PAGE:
The Concordia Student Union and Arts and Science Federation of Associations hosted a banner painting event and picketing workshop.
Last Monday, Jan. 29, the Concordia Student Union (CSU) and the Student’s Society of McGill University (SSMU) began their week of action against the proposed provincial tuition hikes. A banner and sign making workshop co-hosted by the Arts & Science Federation of Associations (ASFA) and the CSU took place at 11:00 a.m. in the Art Nook located on the 7th floor of the Hall building.
At the same location, a “Picketing 101” workshop was held from 3:00-4:30 p.m. the next day. During the event, ASFA mobilization coordinator Lily Charette spoke about the history and importance of strikes in the context of student activism in particular.
“When you have 10,000 students fail a semester [due to strikes] and they have to go back and retake that semester, you’re essentially doubling the amount of tuition that the government is paying for that one semester of school because everyone has to retake it,” she said, explaining how strikes put financial pressure on the government.
Charette also discussed ways the strikes put pressure on universities themselves, including on the ‘double cohort effect.’ “When you have a large group of students in a lot of departments fail a semester and have to retake that semester, [the university] now has major logistical issues in terms of having double the students having to take that 200- or 300-level class,” she said.
Students attending the banner and sign making workshop designed several banners that were used during picketing on Jan. 31 and Feb. 1-2. At the workshop, several students expressed enthusiasm about supporting the strikes, including second-year environment and sustainability science student, Maria Jennett.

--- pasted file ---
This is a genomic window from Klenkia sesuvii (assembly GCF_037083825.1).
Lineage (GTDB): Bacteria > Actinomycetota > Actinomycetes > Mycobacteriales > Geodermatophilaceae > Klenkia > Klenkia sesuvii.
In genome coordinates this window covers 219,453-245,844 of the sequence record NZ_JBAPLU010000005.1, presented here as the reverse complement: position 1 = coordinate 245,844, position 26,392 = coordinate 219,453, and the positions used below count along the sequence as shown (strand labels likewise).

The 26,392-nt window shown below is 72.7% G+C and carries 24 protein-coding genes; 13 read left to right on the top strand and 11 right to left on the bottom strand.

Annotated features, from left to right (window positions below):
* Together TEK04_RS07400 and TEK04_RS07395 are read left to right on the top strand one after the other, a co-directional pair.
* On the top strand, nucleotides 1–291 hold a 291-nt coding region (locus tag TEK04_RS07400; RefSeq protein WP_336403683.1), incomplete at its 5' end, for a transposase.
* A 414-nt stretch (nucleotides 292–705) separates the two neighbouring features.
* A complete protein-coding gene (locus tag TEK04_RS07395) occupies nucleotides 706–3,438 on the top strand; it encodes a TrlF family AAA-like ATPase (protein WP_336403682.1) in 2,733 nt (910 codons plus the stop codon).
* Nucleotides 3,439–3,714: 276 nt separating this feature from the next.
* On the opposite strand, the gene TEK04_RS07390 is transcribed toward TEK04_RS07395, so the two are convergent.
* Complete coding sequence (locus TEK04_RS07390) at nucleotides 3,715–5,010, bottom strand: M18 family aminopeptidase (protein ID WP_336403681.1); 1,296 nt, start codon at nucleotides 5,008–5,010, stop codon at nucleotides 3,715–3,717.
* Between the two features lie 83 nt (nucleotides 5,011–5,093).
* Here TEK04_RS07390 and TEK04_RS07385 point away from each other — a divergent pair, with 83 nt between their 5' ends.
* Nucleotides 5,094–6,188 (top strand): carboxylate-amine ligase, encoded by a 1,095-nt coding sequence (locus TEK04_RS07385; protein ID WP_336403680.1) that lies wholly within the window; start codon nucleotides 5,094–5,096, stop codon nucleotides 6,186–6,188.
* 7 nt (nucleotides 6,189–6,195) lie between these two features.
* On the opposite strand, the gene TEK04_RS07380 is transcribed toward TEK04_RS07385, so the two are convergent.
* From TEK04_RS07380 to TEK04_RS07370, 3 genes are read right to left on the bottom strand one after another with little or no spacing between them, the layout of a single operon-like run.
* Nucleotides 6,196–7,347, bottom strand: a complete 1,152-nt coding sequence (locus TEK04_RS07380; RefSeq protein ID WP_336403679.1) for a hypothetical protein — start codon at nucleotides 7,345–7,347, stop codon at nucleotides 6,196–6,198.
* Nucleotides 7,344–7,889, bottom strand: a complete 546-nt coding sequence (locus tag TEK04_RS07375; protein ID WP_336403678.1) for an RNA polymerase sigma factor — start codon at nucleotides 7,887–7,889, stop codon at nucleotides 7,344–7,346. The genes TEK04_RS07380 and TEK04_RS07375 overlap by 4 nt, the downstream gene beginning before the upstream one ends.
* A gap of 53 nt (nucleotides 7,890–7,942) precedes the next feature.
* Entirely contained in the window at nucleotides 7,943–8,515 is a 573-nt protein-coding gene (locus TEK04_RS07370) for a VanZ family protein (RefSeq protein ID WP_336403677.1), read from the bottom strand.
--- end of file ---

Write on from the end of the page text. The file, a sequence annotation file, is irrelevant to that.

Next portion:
Jennett spoke to The Concordian about the impact of tuition hikes on current students: “Arts and science has already cut 10 per cent of classes, so the choices available to us are already going to be greatly reduced.”
She also touched on the inherent issues of the policy. “There are exemptions for students coming from France and for Francophone Belgians, but not for all of the Francophone countries in Africa. I think that’s blatantly racist,” she said.
Fourth-year sociology and anthropology student Chloe Mayes chimed in with Jennett. “I see these tuition hikes as part of a broader politic of neoliberal austerity and the gutting of our public institutions and I resist that wholeheartedly,” Mayes said.
At the picketing workshop, ASFA academic coordinator, Angelica Antonakopoulos, spoke to the importance of organizing student movements around the current capacities for mobilization. “When we have smaller strike actions, a lot of [the importance] is about building momentum to be able to have the capacity to take these larger actions,” she said.
Several other events were hosted in preparation for the strike. These included workshops covering lessons from the 2012 student strikes, Black radicalism, legal self-defense, prison abolition, anarchism & the student movement, and a screening of 5 Broken Cameras, a 2011 documentary covering Palestinian resistance in the West Bank.